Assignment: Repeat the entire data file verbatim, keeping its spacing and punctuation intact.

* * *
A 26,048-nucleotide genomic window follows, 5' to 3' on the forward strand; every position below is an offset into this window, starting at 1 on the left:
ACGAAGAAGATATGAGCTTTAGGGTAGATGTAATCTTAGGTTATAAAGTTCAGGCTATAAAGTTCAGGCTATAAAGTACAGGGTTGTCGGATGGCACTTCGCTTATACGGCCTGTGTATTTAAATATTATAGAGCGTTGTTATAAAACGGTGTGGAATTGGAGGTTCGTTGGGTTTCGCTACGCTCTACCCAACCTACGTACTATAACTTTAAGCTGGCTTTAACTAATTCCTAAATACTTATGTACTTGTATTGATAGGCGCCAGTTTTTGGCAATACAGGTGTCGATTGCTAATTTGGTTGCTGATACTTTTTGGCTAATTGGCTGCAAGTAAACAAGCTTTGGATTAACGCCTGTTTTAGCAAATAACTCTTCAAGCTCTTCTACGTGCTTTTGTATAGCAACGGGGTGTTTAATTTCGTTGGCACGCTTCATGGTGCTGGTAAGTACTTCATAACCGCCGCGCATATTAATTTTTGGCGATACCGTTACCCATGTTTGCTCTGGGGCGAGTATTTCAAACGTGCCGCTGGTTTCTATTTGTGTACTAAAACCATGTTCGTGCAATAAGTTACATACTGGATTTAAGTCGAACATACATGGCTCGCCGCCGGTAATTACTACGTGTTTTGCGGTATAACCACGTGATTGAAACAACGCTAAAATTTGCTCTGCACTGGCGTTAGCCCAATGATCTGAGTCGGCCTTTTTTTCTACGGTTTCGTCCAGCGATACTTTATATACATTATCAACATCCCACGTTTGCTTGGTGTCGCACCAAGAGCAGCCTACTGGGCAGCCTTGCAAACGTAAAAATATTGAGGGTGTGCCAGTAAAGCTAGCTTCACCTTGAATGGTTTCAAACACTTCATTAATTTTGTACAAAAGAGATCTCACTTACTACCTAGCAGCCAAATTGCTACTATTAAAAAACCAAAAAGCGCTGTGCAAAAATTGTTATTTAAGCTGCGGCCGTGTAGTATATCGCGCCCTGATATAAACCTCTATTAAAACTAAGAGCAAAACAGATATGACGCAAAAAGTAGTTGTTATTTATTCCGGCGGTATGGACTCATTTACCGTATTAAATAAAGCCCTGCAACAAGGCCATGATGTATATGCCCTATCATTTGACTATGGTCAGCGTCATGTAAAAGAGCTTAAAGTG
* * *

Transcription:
A 26,048-nucleotide genomic window follows, 5' to 3' on the forward strand; every position below is an offset into this window, starting at 1 on the left:
ACGAAGAAGATATGAGCTTTAGGGTAGATGTAATCTTAGGTTATAAAGTTCAGGCTATAAAGTTCAGGCTATAAAGTACAGGGTTGTCGGATGGCACTTCGCTTATACGGCCTGTGTATTTAAATATTATAGAGCGTTGTTATAAAACGGTGTGGAATTGGAGGTTCGTTGGGTTTCGCTACGCTCTACCCAACCTACGTACTATAACTTTAAGCTGGCTTTAACTAATTCCTAAATACTTATGTACTTGTATTGATAGGCGCCAGTTTTTGGCAATACAGGTGTCGATTGCTAATTTGGTTGCTGATACTTTTTGGCTAATTGGCTGCAAGTAAACAAGCTTTGGATTAACGCCTGTTTTAGCAAATAACTCTTCAAGCTCTTCTACGTGCTTTTGTATAGCAACGGGGTGTTTAATTTCGTTGGCACGCTTCATGGTGCTGGTAAGTACTTCATAACCGCCGCGCATATTAATTTTTGGCGATACCGTTACCCATGTTTGCTCTGGGGCGAGTATTTCAAACGTGCCGCTGGTTTCTATTTGTGTACTAAAACCATGTTCGTGCAATAAGTTACATACTGGATTTAAGTCGAACATACATGGCTCGCCGCCGGTAATTACTACGTGTTTTGCGGTATAACCACGTGATTGAAACAACGCTAAAATTTGCTCTGCACTGGCGTTAGCCCAATGATCTGAGTCGGCCTTTTTTTCTACGGTTTCGTCCAGCGATACTTTATATACATTATCAACATCCCACGTTTGCTTGGTGTCGCACCAAGAGCAGCCTACTGGGCAGCCTTGCAAACGTAAAAATATTGAGGGTGTGCCAGTAAAGCTAGCTTCACCTTGAATGGTTTCAAACACTTCATTAATTTTGTACAAAAGAGATCTCACTTACTACCTAGCAGCCAAATTGCTACTATTAAAAAACCAAAAAGCGCTGTGCAAAAATTGTTATTTAAGCTGCGGCCGTGTAGTATATCGCGCCCTGATATAAACCTCTATTAAAACTAAGAGCAAAACAGATATGACGCAAAAAGTAGTTGTTATTTATTCCGGCGGTATGGACTCATTTACCGTATTAAATAAAGCCCTGCAACAAGGCCATGATGTATATGCCCTATCATTTGACTATGGTCAGCGTCATGTAAAAGAGCTTAAAGTG